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Soft Kill, "Dead Kids, R.I.P. City"

Cover of Soft Kill - Dead Kids, R.I.P. CityHomelessness is driven by many things, but it has one thing in common: everyone who is afflicted is human. With this recognition comes both a feeling of cold reality and an expectation of change. The latest from Portland’s Soft Kill—a city that has one of the highest homeless populations in the United States—was forged through their personal encounters with the youngest "lost" denizens of the city. Dead Kids, R.I.P. City lays out stark, confronting tales of addiction, bravery in abandonment, and hope amongst loneliness through luminous soundscapes and lingering melodies. What followed is their most complex yet accessible release yet, a richly human and mournful album from a band already associated with melancholy.

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My experience stepping into this release was a bit like cueing up The Cure’s Disintegration for the first time, anticipating what would come after the initial introduction before being dragged fully under by the lush, orchestral waves of synths and guitars. Yes, that’s a pretty big statement, and while Dead Kids, R.I.P. City doesn’t have the immediate impact of an opening track like "Plainsong," the album is similarly filled with a soaring sound of warm synths, layers of guitar reverberation, incurably catchy melodies, and familiar comfort of post-punk bass tones. Far from being a substitute for obvious comparisons, underneath the dark lustre lay vocalist and lyricist Tobias Grave’s frank dialogue about the realities of trauma, addiction, and death on the streets.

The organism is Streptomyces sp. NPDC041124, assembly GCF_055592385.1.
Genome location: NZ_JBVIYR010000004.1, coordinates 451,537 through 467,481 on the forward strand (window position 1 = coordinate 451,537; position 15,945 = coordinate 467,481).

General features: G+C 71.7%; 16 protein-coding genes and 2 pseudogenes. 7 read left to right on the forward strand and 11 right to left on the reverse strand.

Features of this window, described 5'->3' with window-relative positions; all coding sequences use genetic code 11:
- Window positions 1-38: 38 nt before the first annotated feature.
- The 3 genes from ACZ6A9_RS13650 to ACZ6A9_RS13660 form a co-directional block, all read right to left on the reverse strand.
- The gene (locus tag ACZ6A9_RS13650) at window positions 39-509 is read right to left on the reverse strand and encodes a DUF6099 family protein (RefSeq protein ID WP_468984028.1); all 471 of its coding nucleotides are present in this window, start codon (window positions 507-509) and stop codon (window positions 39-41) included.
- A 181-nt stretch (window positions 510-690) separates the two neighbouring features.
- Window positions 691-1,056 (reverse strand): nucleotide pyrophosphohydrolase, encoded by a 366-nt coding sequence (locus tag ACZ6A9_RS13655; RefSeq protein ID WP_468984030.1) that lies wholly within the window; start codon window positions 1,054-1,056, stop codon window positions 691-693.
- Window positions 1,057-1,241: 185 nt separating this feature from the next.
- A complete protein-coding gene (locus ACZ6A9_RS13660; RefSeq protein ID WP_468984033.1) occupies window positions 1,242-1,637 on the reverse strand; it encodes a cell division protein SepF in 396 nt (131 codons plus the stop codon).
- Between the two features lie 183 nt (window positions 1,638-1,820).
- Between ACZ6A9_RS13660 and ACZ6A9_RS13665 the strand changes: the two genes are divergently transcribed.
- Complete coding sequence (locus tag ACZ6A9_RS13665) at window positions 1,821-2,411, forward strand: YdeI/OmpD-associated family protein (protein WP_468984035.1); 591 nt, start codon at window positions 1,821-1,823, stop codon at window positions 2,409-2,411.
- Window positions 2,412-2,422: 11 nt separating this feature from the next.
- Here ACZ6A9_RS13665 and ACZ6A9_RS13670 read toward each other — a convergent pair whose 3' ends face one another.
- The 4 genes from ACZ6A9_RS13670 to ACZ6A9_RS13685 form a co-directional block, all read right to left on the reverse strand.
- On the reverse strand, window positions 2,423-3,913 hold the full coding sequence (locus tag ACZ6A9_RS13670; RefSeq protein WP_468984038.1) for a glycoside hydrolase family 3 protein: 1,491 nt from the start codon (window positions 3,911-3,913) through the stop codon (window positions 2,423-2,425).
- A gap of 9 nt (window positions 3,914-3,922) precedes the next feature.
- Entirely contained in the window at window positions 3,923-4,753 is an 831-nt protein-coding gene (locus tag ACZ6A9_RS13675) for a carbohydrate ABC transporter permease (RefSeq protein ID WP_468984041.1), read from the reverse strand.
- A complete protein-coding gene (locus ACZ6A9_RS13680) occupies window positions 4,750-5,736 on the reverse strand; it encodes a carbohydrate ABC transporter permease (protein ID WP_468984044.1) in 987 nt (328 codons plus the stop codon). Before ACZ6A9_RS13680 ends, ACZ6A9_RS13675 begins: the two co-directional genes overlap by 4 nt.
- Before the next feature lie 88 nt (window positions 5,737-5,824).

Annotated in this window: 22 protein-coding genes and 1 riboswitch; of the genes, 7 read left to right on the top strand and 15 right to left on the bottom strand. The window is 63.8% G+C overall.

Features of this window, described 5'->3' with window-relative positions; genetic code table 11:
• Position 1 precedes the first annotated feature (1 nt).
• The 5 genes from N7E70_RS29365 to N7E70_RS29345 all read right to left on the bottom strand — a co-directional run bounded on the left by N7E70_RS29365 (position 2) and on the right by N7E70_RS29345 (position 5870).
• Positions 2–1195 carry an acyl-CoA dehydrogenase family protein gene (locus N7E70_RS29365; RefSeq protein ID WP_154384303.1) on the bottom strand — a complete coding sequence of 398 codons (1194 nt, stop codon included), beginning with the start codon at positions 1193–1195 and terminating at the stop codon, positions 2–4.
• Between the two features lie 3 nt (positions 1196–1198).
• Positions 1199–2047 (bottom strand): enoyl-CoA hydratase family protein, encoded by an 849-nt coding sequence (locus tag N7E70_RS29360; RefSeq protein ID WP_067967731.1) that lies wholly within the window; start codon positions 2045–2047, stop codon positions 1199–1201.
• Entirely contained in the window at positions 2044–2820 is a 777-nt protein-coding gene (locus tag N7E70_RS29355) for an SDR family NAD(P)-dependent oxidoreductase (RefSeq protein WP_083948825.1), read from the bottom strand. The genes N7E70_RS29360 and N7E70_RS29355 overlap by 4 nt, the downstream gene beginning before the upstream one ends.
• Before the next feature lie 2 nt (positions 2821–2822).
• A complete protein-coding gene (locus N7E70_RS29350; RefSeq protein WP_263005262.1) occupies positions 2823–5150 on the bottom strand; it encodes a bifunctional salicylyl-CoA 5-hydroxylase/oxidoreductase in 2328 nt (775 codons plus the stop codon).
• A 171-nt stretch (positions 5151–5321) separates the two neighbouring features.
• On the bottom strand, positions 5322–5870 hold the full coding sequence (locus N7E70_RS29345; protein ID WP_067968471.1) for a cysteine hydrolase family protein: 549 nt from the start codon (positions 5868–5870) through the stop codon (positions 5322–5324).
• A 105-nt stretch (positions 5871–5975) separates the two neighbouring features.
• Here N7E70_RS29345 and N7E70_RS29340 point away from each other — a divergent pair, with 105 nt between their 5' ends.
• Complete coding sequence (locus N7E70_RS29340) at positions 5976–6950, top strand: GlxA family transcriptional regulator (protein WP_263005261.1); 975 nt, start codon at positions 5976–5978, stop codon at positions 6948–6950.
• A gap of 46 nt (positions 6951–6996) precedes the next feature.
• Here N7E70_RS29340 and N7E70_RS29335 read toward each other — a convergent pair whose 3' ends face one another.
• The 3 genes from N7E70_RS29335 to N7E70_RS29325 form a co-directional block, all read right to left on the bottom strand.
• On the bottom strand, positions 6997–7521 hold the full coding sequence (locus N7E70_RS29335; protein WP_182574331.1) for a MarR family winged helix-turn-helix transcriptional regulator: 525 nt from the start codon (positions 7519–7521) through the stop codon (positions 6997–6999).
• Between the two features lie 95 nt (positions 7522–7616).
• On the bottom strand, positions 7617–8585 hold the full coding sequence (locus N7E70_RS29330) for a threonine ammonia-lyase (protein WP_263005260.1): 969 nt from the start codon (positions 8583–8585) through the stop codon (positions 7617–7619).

The spectre of such dark things haunt the very fabric of the album, exuding a hopelessness that manages to come out the other side, sparking powerful recognition of the matters at hand. Songwriter and singer Tamaryn shares vocal duties on "Floodgate," emitting a anguished cry in remembrance of loved ones, lost and forgotten like pieces of refuse in Portland’s streets: "This flood has taken things / This god has grown tired / Tired of loving me / This voice / This voice just leave it be / Of all the things I deemed were down to bury me / I lay here underground." In an impassioned message shared by Tamaryn, she issues a rallying cry for those forgotten:

"The gates are open. The underworld rises and now we all know the rich want us dead. Not just the fringe outsiders and junkies, all of us."

A rich musical assortment is available here. Choir Boy’s Adam Klopp's vocals on the darkly catchy "Matty Rue" add a dreamy feel to the already shimmering guitar sounds. Majestic synths and a danceable hook belie a rue of a lost young soul: "He’s in trouble now, the city’s growing colder. / He’s in trouble now, whispers in our ears / cannot strangle fear, cannot hold back these tears / It all just means the shame, it makes you shiver." Magnus Opus "Oil Burner" offers waves of distortion wrapped in droning rhythms, offset by interludes of quiet balladry. The album achieves a one-two gut punch in closer "I Needed the Pain" using only piano, violin and acoustic guitar, offering a first-person look at surviving alone.

Synthesizers still feature prominently in Soft Kill, but guitar and rhythm section are given more presence this time, hopefully expanding their reach beyond fans of darker genres. The drums are clearer, the fidelity is richer, composition more varied, with a wider assortment of guitar tones at play. Producer David Trumfio (Wilco, Built To Spill) surely helped provide the band’s most solid production to date, further perfected by fabled mastering engineer Howie Weinberg (The Cure, Nirvana, and scores of others). Dead Kids, R.I.P. City is a huge leap forward in an already impressive sound catalog from Soft Kill, and fans across multiple genres should find something to enjoy.

Sound samples available here.